Land Mines


Computer games can be engaging sources of learning and skill development. They can also be minefields.

The film A Bridge Too Far (1977) is based on a 1974 book of the same name, written by historian Cornelius Ryan. The book and film are about a World War Two operation that happened in September of 1944. It was codenamed Market-Garden.

Operation Market-Garden was a combined tank and airborne (parachute) effort to get and keep Allied troops (British and American, with some Poles and Canadians) across the Rhine River at the city of Arnhem. From there, the Allies would have been able to invade Germany itself, perhaps ending the war by Christmas. But Arnhem could not be held. Market-Garden was a failure, and the war dragged on for another seven months.

Over the years, I have viewed the film or read the book a dozen or more times. Then, I found a PC video game that allowed me to recreate WW2 battles. Market-Garden was one I was excited to reproduce.

I don't care for most so-called educational games - those where you have to answer a division problem or spell a word correctly to win a prize. But this war game, Sudden Strike, has been very educational.

I had to spend weeks pouring over photos and maps of Germany and the Netherlands in order to create a reasonably accurate game board in terms of terrain, roadways, etc. I had to research things like Allied and German unit size and composition, weapons capability and order of battle. (In his book, Ryan does a good job of explaining in both strategic and the logistic terms how Operation Market-Garden failed, but I needed to read several other books to get enough detail to script the game.) I had to do math to redraw everything to a scale the computer program could deal with. Then I would play the game. Take notes. Read more. Watch the movie once more for the visuals. Fine tune the script or redraw a bit of landscape. Make it playable and yet accurate: that was my goal.

This morning I decided I had succeeded. I had learned a lot, and created a fun game. The game I've created is win-able (of course, since I tweaked it until I won), but the computerized enemy is formidable.

For example, there is an early stage when my airborne troops are awaiting the next airlift. Suddenly, German tanks appear in real numbers. Short on anti-tank guns and rockets, my only hope is to get land mines down in a protective boundary. You can see what I mean in the photo above - the little white dots are the mines. If the tanks come too fast, my soldiers get killed, but with the mines, if I'm quick enough getting them down...

Land mines.


In The Great War For Civilization (2006) Robert Fisk calls Afghanistan the most heavily mined country on earth. He doesn't go into a lot of detail about children with their limbs blown off and so on. He doesn't need to: I know perfectly well what it looks like. But he does note the long-term loss of land - of farms and fields. Land mines do that. Even when they don't kill you, they steal your land. And they keep it.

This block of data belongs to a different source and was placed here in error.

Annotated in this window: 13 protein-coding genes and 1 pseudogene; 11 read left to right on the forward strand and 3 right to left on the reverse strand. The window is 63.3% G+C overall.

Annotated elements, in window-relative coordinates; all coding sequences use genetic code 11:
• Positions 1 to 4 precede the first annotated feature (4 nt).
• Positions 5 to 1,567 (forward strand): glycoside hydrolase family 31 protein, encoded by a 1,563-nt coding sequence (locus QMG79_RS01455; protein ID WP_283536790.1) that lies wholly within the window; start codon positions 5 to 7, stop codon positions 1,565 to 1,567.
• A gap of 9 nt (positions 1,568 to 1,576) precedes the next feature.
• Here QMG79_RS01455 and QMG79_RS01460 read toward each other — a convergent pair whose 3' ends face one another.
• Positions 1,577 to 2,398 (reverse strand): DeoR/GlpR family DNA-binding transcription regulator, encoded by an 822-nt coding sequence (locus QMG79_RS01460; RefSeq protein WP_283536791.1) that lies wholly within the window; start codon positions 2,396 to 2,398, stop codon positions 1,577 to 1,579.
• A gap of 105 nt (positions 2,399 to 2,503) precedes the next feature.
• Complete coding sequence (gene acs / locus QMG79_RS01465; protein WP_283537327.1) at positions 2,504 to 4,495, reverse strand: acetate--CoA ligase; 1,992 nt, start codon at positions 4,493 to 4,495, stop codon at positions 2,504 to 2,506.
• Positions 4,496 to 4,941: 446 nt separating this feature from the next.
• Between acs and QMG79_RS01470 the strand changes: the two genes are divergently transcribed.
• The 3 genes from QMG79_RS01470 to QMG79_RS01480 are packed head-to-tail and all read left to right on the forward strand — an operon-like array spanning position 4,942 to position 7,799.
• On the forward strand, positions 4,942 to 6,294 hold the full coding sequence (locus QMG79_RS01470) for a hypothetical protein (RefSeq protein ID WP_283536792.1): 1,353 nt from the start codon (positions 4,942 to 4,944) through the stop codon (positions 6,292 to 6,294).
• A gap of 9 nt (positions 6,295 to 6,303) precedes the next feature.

So here I am, one sunny Sunday morning in Canada, earnestly sowing make-believe land mines in a make-believe Dutch countryside; thinking that I'm having fun and learning. I take a "break" and sit outside in a lawn chair, sipping coffee, and read a few more pages of Fisk. I read - still thinking about that tight bit where I have to get the land mines down quickly - and I come to the place he talks about land mines. And I think, "Shit."

Because after all the reading and map-making and mathematics, there's still more learning to do. There are moral questions.

And not just the easy ones about the morality of war-themed computer games. There are hard questions about political and military right and wrong.

Canadian troops liberated Arnhem in mid-April of 1945. (The main British and American forces were already fighting inside Germany; 1st Canadian Corps was doing clean-up. The photo below - lifted from wikipedia - shows one of those Canadian soldiers.) During the two-day battle they managed to knock over or blow up most of what little the Germans and Allies hadn't already destroyed the September before. The first and second battles of Arnhem were disasters for the people who lived there.

That was then. Right now, Canadian troops are fighting in Afghanistan, in another country of land mines. Those soldiers aren't putting down land mines. They are helping clear minefields (and have also been victims of land mines). But they are, on occasion, required to use deadly and indiscriminate force in the presence of civilians. Of course, some of the "civilians" are also the "enemy". But a doctrine of "force protection" that says soldiers under fire can respond with an M777 howitzer that throws shells toward distant buildings and trees ...

I'm a Canadian citizen and voter. That means I should be reading and thinking about this stuff too. Why are we there? Should we be there? Is it going well? (Don't ask the generals - they've already been caught lying, hiding information, and swapping files on Canadians who speak out against the war.) How is it going to end?

How many buildings is it okay to blow up to keep Canadian soldiers safe?


The way land mines work is this: everything looks okay, and so you go ahead, and it turns out to be not okay at all. Sometimes, learning can be a bit of a minefield. Sometimes even a silly-headed computer video game can make you think about lots of hard, uncomfortable stuff. Even on a sunny Sunday morning in Canada.



Private H.E. Goddard, of the Perth Regiment, 5th Canadian Armoured Division. 15 Apr. 1945 / Arnhem (vicinity), The Netherlands. Credit: Jack H. Smith / Canada. Dept. of National Defence / Library and Archives Canada / PA-166370


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